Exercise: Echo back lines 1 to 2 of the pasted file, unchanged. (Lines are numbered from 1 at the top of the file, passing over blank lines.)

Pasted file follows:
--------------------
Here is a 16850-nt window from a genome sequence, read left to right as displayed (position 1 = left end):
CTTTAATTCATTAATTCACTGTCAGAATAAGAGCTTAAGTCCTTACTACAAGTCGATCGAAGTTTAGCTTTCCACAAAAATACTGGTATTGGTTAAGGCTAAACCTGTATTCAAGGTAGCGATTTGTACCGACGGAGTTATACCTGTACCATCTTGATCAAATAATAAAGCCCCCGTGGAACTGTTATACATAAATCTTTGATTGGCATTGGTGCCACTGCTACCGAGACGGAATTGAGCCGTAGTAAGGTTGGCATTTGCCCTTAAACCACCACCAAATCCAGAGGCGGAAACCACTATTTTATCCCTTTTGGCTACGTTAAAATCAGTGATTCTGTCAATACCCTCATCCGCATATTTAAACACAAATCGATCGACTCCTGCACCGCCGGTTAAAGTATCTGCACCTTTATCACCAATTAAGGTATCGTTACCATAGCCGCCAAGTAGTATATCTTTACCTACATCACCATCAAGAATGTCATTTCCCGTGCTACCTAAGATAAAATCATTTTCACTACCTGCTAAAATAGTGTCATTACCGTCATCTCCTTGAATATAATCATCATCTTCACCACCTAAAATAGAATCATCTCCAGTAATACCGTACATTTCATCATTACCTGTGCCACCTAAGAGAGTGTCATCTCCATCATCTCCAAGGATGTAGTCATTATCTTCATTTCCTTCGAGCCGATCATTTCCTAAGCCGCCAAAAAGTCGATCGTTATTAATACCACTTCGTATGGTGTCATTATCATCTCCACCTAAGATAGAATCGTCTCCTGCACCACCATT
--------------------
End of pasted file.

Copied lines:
Here is a 16850-nt window from a genome sequence, read left to right as displayed (position 1 = left end):
CTTTAATTCATTAATTCACTGTCAGAATAAGAGCTTAAGTCCTTACTACAAGTCGATCGAAGTTTAGCTTTCCACAAAAATACTGGTATTGGTTAAGGCTAAACCTGTATTCAAGGTAGCGATTTGTACCGACGGAGTTATACCTGTACCATCTTGATCAAATAATAAAGCCCCCGTGGAACTGTTATACATAAATCTTTGATTGGCATTGGTGCCACTGCTACCGAGACGGAATTGAGCCGTAGTAAGGTTGGCATTTGCCCTTAAACCACCACCAAATCCAGAGGCGGAAACCACTATTTTATCCCTTTTGGCTACGTTAAAATCAGTGATTCTGTCAATACCCTCATCCGCATATTTAAACACAAATCGATCGACTCCTGCACCGCCGGTTAAAGTATCTGCACCTTTATCACCAATTAAGGTATCGTTACCATAGCCGCCAAGTAGTATATCTTTACCTACATCACCATCAAGAATGTCATTTCCCGTGCTACCTAAGATAAAATCATTTTCACTACCTGCTAAAATAGTGTCATTACCGTCATCTCCTTGAATATAATCATCATCTTCACCACCTAAAATAGAATCATCTCCAGTAATACCGTACATTTCATCATTACCTGTGCCACCTAAGAGAGTGTCATCTCCATCATCTCCAAGGATGTAGTCATTATCTTCATTTCCTTCGAGCCGATCATTTCCTAAGCCGCCAAAAAGTCGATCGTTATTAATACCACTTCGTATGGTGTCATTATCATCTCCACCTAAGATAGAATCGTCTCCTGCACCACCATT